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Justices Turn to Grammar To Debate Drug-Prosecution Convictions

Medical doctors sentenced to decades in prison for writing hundreds of thousands of scripts for painkillers asked the Supreme Court to overturn their convictions. To decide their fates, the justices found themselves in oral arguments returning Tuesday to elementary school grammar lessons, reports Courthouse News Service. “Do the adverbs knowingly or intentionally modify the introductory clause except as authorized by this subchapter,” asked Justice Samuel Alito, focused on the Controlled Substance Act at issue in the case. Alito said his English teacher would have said no. Justice Stephen Breyer disagreed. “I had a different English teacher, Miss Chichester, who told us an adverb could modify a verb, an adjective, or another adverb,” Breyer said.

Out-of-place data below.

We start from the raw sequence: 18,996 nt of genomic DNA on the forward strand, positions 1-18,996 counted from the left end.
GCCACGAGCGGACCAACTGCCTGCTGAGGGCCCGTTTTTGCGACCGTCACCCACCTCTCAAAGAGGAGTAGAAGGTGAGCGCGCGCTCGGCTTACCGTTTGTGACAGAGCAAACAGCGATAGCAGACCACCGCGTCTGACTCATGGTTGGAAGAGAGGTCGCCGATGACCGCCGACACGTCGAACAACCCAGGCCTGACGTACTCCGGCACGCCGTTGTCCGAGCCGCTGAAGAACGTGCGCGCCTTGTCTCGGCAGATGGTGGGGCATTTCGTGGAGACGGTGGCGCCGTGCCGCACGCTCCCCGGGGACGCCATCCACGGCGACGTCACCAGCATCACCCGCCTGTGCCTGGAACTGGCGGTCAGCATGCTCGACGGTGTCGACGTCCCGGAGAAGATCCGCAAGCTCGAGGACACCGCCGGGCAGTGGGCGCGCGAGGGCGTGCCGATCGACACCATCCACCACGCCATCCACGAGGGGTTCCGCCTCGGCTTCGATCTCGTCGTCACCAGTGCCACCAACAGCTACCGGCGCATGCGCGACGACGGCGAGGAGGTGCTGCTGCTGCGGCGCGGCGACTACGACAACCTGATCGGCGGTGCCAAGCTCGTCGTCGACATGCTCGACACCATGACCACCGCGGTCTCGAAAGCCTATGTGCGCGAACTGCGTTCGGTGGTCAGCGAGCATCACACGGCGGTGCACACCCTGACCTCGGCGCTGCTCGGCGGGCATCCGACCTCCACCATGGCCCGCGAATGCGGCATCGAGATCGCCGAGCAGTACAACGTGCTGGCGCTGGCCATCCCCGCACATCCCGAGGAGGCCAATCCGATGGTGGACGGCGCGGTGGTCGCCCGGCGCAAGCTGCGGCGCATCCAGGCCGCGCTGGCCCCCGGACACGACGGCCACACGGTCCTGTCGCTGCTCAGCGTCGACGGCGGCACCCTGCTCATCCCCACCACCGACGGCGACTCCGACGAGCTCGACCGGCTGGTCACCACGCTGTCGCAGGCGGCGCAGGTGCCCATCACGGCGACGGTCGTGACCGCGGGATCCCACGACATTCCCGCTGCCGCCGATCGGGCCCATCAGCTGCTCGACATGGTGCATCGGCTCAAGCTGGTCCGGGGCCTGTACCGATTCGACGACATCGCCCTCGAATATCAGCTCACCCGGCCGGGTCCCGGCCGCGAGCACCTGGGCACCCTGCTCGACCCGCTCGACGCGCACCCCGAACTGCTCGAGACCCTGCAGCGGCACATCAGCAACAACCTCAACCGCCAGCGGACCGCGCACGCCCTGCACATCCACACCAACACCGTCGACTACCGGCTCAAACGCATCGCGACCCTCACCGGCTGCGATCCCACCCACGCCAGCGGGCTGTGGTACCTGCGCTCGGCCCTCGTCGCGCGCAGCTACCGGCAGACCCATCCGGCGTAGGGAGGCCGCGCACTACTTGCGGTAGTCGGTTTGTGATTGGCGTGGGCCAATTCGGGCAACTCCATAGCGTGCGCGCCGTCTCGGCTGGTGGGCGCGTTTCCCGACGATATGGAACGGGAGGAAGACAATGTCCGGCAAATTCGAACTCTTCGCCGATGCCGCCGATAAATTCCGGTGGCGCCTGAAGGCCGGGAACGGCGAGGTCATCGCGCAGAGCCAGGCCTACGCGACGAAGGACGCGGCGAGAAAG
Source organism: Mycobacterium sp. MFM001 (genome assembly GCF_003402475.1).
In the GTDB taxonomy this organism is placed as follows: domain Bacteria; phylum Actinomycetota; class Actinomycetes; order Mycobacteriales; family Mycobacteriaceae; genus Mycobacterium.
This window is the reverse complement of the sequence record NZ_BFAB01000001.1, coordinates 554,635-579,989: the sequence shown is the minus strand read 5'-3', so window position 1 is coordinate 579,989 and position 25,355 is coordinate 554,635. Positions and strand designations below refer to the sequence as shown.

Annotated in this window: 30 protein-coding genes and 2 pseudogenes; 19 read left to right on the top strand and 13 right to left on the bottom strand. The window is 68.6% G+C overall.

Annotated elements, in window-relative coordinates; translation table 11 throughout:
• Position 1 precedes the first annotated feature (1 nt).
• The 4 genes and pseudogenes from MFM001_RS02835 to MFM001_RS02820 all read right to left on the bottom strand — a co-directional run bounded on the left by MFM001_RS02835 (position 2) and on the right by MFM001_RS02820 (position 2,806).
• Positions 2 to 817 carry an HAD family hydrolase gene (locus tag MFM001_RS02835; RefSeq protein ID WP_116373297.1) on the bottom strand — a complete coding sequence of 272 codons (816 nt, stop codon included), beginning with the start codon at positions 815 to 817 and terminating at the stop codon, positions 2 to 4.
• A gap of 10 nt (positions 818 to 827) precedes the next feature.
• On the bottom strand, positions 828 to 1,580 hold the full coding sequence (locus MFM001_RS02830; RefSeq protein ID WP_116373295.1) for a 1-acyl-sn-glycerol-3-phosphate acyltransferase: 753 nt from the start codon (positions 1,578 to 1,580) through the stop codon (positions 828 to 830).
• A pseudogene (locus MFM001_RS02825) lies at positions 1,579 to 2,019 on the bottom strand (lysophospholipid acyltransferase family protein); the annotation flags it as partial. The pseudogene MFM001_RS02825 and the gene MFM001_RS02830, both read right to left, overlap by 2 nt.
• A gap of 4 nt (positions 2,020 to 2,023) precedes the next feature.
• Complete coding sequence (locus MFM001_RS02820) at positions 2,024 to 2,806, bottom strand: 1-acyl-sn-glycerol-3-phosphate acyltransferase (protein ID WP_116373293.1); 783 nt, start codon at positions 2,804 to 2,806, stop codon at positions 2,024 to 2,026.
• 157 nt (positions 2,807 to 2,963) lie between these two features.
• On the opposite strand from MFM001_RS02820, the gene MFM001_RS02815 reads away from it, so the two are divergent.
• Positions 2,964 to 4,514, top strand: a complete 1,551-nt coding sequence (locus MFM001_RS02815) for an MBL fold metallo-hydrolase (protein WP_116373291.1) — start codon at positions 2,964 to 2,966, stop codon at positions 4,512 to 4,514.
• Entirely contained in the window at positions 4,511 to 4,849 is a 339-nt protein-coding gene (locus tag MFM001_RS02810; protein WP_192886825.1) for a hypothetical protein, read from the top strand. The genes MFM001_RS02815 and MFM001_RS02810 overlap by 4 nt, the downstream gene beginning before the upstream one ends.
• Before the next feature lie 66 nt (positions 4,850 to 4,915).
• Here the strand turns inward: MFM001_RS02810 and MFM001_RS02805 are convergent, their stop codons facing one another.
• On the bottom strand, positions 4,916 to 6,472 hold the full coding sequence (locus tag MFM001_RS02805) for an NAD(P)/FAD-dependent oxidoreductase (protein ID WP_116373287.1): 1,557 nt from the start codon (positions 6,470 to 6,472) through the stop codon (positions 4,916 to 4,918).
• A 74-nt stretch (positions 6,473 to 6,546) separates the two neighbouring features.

The case stems from the convictions of three doctors, two of whom ranked as the top prescribers of a certain kind of fentanyl during a period from 2011 and 2015 when they wrote almost 300,000 prescriptions for the schedule II drug and other controlled substances like oxycodone and morphine out of their clinic in Mobile, Al. Some of these prescriptions were written without seeing patients, and most of them were for common ailments, not severe pain. A federal undercover agent visited the office of Xiulu Ruan and John Patrick Couch, and was able to obtain opioids after less than one minute. The Controlled Substances Act says a doctor can distribute a controlled substance if “acting in the usual course of his professional practice.” The disagreement between the doctors and the government is what acting in good faith means and how it should affect prosecutions.


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